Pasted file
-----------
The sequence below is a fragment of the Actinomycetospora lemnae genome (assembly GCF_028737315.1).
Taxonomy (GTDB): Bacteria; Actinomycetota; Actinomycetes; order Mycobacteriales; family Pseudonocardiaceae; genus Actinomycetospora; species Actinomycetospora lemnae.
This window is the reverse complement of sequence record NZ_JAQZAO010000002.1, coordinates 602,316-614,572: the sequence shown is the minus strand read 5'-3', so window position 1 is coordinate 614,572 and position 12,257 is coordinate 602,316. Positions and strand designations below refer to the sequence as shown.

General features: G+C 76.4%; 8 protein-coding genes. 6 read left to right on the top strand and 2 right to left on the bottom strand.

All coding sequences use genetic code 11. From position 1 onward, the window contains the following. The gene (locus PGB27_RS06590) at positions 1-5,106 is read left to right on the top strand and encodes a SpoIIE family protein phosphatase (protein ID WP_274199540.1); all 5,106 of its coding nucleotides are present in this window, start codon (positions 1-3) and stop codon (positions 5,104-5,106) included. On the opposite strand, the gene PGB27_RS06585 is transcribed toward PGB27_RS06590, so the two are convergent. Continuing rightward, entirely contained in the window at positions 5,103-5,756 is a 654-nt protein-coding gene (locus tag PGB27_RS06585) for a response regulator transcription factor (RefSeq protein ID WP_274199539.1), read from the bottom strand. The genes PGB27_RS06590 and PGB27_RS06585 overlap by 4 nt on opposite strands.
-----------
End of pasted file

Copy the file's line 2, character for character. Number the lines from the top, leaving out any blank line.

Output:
Taxonomy (GTDB): Bacteria; Actinomycetota; Actinomycetes; order Mycobacteriales; family Pseudonocardiaceae; genus Actinomycetospora; species Actinomycetospora lemnae.